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NEWS
April 4, 2013 | By Ted Rall
Farmers claim they need to hire undocumented workers under the H-2A visa program because they can't find enough American applicants. Indeed, few Americans apply and those who do, don't work out. Why? ALSO: The new reality at the border Photo gallery: Ted Rall cartoons Goldberg: Is disability the new welfare? Follow Ted Rall on Twitter @TedRall  
ARTICLES BY DATE
CALIFORNIA | LOCAL
May 1, 2013 | By Marisa Gerber
A shout echoed out of Plaza Olvera after dawn Wednesday. A janitor whose small frame belied her booming voice stood at the center of a circle of people, leading the chant: "Obama, escucha: Estamos en la lucha. " The 40 or so others -- a fraction of those expected to show up at a May Day march later in the day -- echoed her cry, which more or less translates to "Listen up, Obama: We are in the fight. " For the small but boisterous group of activists who gathered Wednesday morning, May Day is as much a plea for immigration change as a day to celebrate laborers.
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OPINION
June 24, 2011 | By Harold Meyerson
Nearly every day for three years, Josue Melquisedec Diaz reported to work by going to a New Orleans street corner where contractors, subcontractors and people fixing up their places went to hire day laborers. It was there, one day in 2008, that a contractor picked him up and took him to Beaumont, Texas, just across the Louisiana line, to work on the cleanup, demolition and reconstruction projects that Beaumont was undertaking in the wake of Hurricane Gustav. Diaz was put to work in a residential neighborhood that had been flooded.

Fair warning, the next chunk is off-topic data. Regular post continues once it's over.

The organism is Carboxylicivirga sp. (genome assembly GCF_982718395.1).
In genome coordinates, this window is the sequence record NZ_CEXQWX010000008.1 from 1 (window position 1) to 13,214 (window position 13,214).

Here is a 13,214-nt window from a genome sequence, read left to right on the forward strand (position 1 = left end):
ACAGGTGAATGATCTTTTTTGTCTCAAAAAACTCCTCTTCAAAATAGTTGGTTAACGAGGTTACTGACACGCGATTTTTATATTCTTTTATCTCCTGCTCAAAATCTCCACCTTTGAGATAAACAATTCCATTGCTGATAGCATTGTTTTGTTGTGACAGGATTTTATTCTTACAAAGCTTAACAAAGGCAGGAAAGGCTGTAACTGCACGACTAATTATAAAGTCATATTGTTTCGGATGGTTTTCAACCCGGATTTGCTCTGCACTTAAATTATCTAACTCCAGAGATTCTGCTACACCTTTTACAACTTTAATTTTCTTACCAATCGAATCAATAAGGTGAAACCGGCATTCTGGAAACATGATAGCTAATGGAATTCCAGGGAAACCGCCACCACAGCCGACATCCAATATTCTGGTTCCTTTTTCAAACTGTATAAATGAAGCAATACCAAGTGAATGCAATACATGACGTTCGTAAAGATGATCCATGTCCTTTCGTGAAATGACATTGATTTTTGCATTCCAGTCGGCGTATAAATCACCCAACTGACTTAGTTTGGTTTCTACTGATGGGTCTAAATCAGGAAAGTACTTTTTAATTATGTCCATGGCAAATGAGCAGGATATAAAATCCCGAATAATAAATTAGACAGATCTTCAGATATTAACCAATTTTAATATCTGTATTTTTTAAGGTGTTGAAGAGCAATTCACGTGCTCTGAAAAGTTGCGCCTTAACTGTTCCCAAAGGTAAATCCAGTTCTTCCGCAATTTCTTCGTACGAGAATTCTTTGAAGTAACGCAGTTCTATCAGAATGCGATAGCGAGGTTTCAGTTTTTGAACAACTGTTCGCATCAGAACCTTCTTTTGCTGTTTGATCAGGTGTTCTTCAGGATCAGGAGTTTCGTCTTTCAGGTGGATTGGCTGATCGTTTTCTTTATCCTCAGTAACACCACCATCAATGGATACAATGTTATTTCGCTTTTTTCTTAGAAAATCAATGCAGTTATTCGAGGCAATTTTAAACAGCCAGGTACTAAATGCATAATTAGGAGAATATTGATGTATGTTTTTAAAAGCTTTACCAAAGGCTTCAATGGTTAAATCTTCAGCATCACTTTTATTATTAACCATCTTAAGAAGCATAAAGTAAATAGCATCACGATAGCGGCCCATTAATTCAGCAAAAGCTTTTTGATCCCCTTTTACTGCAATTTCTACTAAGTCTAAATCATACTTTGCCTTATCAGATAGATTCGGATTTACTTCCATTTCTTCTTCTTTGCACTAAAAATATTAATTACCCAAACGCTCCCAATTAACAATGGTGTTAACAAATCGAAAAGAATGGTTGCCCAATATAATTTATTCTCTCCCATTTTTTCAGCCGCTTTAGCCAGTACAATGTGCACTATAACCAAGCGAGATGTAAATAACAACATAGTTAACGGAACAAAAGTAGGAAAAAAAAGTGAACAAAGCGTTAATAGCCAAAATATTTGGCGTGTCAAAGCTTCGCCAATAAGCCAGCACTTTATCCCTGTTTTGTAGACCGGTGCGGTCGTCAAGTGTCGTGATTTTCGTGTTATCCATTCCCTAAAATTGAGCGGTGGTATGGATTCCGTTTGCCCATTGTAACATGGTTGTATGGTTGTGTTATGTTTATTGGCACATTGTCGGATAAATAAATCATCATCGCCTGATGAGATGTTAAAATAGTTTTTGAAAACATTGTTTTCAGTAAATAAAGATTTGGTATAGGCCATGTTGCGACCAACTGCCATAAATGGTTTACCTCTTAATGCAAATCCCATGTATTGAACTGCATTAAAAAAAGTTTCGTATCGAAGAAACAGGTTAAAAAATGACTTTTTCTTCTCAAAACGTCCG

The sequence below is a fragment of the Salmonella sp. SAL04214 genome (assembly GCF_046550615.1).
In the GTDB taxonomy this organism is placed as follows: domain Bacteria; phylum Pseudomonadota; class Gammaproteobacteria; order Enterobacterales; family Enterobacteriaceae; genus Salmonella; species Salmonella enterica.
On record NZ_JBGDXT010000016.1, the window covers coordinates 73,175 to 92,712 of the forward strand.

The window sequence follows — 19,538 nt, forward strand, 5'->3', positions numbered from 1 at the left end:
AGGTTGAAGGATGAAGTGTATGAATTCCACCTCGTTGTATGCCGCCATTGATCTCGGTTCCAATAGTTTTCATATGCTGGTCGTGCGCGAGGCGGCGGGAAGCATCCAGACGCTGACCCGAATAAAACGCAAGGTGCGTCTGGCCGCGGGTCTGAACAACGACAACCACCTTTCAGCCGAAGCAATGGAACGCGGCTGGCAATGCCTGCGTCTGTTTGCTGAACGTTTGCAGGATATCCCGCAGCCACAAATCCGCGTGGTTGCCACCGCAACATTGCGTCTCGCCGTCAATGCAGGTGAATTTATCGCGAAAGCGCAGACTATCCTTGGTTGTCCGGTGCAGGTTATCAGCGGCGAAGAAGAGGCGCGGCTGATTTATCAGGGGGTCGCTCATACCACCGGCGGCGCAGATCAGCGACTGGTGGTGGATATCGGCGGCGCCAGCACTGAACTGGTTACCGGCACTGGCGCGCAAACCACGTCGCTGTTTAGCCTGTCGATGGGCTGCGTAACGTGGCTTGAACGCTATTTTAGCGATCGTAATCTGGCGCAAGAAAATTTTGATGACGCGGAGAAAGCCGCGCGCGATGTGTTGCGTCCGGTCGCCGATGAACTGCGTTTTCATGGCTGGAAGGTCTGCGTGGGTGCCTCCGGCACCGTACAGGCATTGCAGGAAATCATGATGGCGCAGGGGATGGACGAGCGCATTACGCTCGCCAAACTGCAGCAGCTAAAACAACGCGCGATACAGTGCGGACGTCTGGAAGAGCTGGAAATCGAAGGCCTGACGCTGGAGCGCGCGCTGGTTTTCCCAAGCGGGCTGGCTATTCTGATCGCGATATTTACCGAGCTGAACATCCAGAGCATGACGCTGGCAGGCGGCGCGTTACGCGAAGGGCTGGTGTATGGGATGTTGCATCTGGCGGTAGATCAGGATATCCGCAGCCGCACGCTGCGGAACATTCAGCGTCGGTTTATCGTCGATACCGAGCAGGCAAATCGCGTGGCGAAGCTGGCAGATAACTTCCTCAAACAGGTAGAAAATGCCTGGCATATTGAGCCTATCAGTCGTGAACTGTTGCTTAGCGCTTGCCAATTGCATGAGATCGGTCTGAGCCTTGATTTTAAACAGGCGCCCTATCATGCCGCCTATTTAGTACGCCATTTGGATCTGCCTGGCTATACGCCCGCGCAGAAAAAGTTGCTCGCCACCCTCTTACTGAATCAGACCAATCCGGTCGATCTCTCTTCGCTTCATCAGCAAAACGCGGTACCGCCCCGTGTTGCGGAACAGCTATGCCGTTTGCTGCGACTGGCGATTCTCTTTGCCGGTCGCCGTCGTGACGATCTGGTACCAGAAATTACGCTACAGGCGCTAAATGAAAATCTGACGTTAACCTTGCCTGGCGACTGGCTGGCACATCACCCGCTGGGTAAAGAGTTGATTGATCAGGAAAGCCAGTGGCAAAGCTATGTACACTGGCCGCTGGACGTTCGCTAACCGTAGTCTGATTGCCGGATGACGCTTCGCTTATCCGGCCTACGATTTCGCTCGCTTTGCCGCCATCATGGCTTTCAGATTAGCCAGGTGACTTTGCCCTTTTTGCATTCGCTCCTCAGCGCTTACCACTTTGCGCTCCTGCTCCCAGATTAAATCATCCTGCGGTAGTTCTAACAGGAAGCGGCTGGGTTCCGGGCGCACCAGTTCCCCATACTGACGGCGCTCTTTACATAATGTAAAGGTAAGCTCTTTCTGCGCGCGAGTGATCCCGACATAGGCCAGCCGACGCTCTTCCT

ENTERTAINMENT
May 1, 2013 | By Reed Johnson
Poets have been called the "unacknowledged legislators of the world. " (A poet, naturally, coined the phrase.) On Wednesday, a cross-section of L.A. musical street poets and activists -- including members of the bands Ozomatli, Quetzal, La Santa Cecilia, Las Cafeteras and La Chamba -- will be taking part in the May Day International Workers Day and Immigration Reform March in downtown Los Angeles. As they explained at a Tuesday morning press conference, they're urging others to march with them, and they hope to inspire legislators in Washington, D.C., to get busy enacting comprehensive immigration reform and extending human rights protections to migrant workers.
NEWS
May 5, 2002
Re "Mexico Offers Theft-Proof Version of IDs," April 17: I am opposed to giving undocumented workers driver's licenses. We need to stop accommodating these people. They are breaking the law and are not deserving of extra help. I also want to respond to your article about welfare moms. The woman you used in the article was a good example of a typical situation. I have a large amount of sympathy for her four children, but little for her. She, like many in her situation, needs to stop having kids.